Tuesday, June 25th | 22 Sivan 5779

December 10, 2015 3:51 pm

British Rabbi Helps Lead Initiative to Feed London’s Homeless Over Hanukkah

avatar by Shiryn Ghermezian

The Light Project redistributes leftover food (pictured here) from food establishments to homeless shelters and those in need in London. Photo: The Light Project.

The Light Project redistributes leftover food (pictured here) from food establishments to homeless shelters and those in need in London. Photo: The Light Project.

A British rabbi is among the leaders of a new initiative to feed the homeless over the holiday season, The Algemeiner has learned.

Rabbi Yisroel Weisz spearheaded the project along with Alex Springer and Ben Prevezer to redistribute leftover food from kosher and non-kosher supermarket chains and independent businesses around London to homeless people living in shelters and on the street.

“The message of Hanukkah is that the light of kindness must shine outward and this was our way of putting that into practice,” said Rabbi Weisz, who aptly named the program The Light Project.

Some establishments have given the Light Project not only leftovers, but also food packaged specifically for the initiative. With the help of Zipcar, which provided free vans, the trio and 12 volunteer drivers launched the first food run on Wednesday, the fourth night of Hanukkah. Participants included restaurants, cafes, salad bars and street vendors.

“The miracle of Hanukkah is that people in London last night got fed from the lights of 2,300 years ago,” Rabbi Weisz said.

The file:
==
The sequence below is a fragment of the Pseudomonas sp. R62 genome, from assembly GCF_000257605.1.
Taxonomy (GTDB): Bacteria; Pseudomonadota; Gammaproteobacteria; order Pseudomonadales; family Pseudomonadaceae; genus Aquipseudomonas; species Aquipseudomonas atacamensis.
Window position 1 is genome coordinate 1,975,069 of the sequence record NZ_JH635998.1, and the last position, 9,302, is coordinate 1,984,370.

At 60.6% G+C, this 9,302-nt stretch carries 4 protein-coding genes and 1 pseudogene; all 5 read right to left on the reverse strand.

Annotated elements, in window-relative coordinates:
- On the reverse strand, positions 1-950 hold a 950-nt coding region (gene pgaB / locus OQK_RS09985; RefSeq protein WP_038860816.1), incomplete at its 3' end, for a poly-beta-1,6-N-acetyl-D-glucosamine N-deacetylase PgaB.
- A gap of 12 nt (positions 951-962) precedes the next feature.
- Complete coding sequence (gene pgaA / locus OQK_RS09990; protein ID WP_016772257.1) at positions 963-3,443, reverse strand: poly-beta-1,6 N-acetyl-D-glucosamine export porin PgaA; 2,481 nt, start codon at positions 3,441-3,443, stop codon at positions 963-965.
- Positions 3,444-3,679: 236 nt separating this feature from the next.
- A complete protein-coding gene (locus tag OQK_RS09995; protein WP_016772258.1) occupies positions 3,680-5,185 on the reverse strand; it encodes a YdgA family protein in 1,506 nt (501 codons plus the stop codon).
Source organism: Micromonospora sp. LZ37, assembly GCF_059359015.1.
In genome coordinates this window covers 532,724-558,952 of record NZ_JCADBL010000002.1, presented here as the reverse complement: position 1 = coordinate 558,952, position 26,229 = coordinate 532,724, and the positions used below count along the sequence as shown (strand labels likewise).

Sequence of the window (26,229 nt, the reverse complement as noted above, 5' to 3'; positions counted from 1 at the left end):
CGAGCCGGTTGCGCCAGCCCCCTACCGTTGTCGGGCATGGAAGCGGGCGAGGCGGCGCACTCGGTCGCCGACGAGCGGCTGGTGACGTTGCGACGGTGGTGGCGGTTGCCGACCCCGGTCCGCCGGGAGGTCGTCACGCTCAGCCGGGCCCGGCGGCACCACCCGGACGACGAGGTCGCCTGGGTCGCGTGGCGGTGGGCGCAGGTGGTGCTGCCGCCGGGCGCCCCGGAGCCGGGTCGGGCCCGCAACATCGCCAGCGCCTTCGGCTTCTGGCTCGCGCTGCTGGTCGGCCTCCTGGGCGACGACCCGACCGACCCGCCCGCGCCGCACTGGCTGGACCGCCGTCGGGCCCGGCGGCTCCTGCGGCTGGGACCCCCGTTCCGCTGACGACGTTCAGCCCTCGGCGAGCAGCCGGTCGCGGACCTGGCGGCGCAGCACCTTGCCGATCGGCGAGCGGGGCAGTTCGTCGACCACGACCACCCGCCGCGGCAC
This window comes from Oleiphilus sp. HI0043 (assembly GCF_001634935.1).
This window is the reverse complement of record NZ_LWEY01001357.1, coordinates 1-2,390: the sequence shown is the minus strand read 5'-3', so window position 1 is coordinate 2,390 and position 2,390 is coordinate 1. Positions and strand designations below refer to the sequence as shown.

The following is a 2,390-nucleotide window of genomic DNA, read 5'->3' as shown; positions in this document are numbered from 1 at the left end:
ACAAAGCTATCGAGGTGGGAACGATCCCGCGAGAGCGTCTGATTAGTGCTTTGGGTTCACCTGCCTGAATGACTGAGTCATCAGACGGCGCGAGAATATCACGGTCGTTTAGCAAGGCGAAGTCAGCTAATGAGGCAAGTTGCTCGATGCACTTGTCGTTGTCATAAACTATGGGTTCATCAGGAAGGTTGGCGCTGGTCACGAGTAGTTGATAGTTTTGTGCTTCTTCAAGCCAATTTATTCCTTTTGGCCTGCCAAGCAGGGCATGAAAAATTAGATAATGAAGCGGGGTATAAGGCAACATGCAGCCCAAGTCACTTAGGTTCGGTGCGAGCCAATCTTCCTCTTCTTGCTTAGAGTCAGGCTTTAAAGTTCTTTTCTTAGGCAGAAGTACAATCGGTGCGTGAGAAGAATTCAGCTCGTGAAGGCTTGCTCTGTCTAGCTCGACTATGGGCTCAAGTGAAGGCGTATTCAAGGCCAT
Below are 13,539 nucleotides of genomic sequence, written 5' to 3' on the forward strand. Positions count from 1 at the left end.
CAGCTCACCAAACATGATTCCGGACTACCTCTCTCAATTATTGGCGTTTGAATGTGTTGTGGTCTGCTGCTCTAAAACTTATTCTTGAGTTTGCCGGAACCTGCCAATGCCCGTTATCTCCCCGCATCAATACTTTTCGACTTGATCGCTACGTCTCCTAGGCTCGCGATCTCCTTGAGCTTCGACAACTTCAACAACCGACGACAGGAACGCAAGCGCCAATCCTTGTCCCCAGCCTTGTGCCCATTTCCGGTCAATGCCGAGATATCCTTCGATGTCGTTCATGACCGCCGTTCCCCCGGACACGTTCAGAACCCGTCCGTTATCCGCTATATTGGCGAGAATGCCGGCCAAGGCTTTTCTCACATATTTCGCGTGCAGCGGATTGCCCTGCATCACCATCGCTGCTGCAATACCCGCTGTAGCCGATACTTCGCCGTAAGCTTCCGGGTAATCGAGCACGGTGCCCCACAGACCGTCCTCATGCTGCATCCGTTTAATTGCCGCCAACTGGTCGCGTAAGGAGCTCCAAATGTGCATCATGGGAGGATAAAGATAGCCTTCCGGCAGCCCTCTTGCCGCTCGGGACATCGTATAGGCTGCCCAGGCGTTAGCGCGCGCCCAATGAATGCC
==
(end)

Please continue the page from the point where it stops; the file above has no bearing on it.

Prevezer told The Algemeiner on Thursday how the trio started the concept with the encouragement of Rabbi Weisz. He said addressing the issue of homelessness in London is “something that’s been on our minds for a while.”

“A group of us have been having shiurim [Jewish study classes] once a week with Rabbi Weisz and it’s always been on our agenda to engage the young community in interesting initiatives with a kind of a social impact, and homelessness is something that has been on our radar for a little while,” said Prevezer. “The rabbi started talking to us about Hanukkah a few months ago and that we should start thinking about what we can do and so it’s a perfect time for the food run to start. It wasn’t planned to happen now, but I’d like to think that it came about now for a reason, around the time of Hanukkah.”

UK census estimates reveal that some 2,744 people across England are homeless, a 55 percent increase from 2010 figures, according to the UK’s Express. 

Prevezer explained that the food run on Wednesday night was the “first step” in creating a long-term and permanent solution for food redistribution. With the help of Rabbi Weisz and Springer, he said, he hopes to build on the success of this week’s launch to establish a sustainable, larger-scale mechanism to aid London’s homeless while addressing the issue of wasting leftover food.

Anyone can get involved in the food run by volunteering to drive one of the donated vans or collect the food. For further information, visit: wearelaced.com; Twitter: @lightprojectLDN ; email: lacedlondon@gmail.com.

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